Balancing Time with Both Sets of Grandparents

Updated on May 31, 2012
J.C. asks from White Lake, MI
11 answers

My parents live 2 hours away and my husband's parents live 45 minutes away. (We used to live 10 minutes from my husband's parents but recently moved. They are a little bitter about that but that's another story) Of course everyone wants to have time with our kids. My parents like to see the kids every 2 weeks so they come up to visit once a month on a weekend and we usually go spend one weekend a month down with them. Which leaves the other weekends to go to my in-laws for a day. I am glad that we have family close by, really I am so please no unkind remarks that I am ungrateful or such. It is just getting a bit frustrating that we end up being spoken for almost every single weekend.
Does anyone have any advice on how to make everyone happy and still maintain our sanity and some time to ourselves? Or do I just have to suck it up and be glad both our parents are around?

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answers from Boca Raton on

I would cut them both down to one weekend per month - that leaves you with 2 free weekends every month.

It could be worse - they could be indifferent. That being said, it amazes me how involved some grandparents want to be now-a-days. My grandparents were wonderful, but my parents never consulted with them or relied on them constantly. And neither set wanted to "compete" with the other set.

I hope to be a wonderful grandparent someday (God willing). But I also hope that I will be patient and understanding, and solely a source a support and love (and not angst). It's hard to raise a young family.

Good luck,

7 moms found this helpful


answers from Washington DC on

oh my. you are lovely to be this accommodating.
i think it's important for kids to get lots of g-rent time and agree with you to make this a priority. but i'm very selfish with my own family time and could not agree to commit every weekend to it. can you get on a schedule where the kids spend one weekend 'family day' with each grandparent and maybe the other weekend day with JUST the grandparents (ie you and hubby take advantage of babysitting while g-rents get lovely face time without you there)? if you alternate your parents coming to your place and you going to theirs, that means 2 weekends a month are grandparent weekends, and 2 are just you and yours. it may be a little less than the grandparents want (can you supplement with occasional weekday visits?) but they still get regular visits and you get some needed valuable just-you time.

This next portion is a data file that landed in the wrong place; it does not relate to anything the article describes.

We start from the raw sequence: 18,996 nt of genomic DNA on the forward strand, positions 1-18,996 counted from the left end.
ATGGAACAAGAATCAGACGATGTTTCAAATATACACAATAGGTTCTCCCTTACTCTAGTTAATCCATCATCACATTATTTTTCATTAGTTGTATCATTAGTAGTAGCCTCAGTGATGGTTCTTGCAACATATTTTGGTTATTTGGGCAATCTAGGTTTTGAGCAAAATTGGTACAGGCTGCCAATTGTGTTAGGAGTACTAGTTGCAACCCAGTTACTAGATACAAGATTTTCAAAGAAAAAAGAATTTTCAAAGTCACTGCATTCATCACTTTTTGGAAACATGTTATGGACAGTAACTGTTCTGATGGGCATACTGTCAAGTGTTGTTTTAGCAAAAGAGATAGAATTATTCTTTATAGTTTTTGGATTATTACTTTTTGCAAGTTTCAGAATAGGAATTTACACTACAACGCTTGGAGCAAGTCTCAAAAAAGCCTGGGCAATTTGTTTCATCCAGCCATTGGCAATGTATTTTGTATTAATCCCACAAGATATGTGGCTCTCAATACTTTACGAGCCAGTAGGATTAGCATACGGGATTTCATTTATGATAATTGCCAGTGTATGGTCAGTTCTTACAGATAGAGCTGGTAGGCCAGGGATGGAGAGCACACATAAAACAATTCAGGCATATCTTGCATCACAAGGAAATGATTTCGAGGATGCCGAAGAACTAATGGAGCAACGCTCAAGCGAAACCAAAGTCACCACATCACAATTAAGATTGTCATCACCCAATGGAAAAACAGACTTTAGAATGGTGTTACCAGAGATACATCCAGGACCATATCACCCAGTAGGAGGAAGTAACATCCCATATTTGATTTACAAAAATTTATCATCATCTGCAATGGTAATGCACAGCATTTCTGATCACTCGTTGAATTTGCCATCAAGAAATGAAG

you're not being ungrateful at all. the grandparents sound wonderful, they just may need to compromise a little too. having your own family time is VERY important.

5 moms found this helpful


answers from St. Cloud on

It's definitely nice having grandparents who want to see their grandkids! But, you need time as a family too. I'd try to find some alternative ways to see them. Maybe the grandparents that live closer could drive over for a weekday dinner with the family a couple times a month? Could you Skype with either grandparents? That helps us a lot since we're 4 hours away. Talk with your hubby about how many grandparent weekends you're both comfortable with. Maybe you could try to do a grandparent weekend, every other help keep the sanity. Grandparents are great, but your kids need time with just you too! Once the grandparents hear that it's a bit overwhelming to be busy every weekend, they'll find new ways to keep in touch. Change is good :)

5 moms found this helpful


answers from Washington DC on

That is a lot of time in the car!

For you parents: cut it back to one weekend a month. One month they come visit you. The next month you go visit them. Maybe the first weekend of each month.

For your Inlaws, the same. One visit a month: preferably two weeks after your parents. So the third weekend of each month.

This way, you have every other weekend (#2, 4) to yourselves to just chill.
(and a bonus when there are 5 weekends in a month!)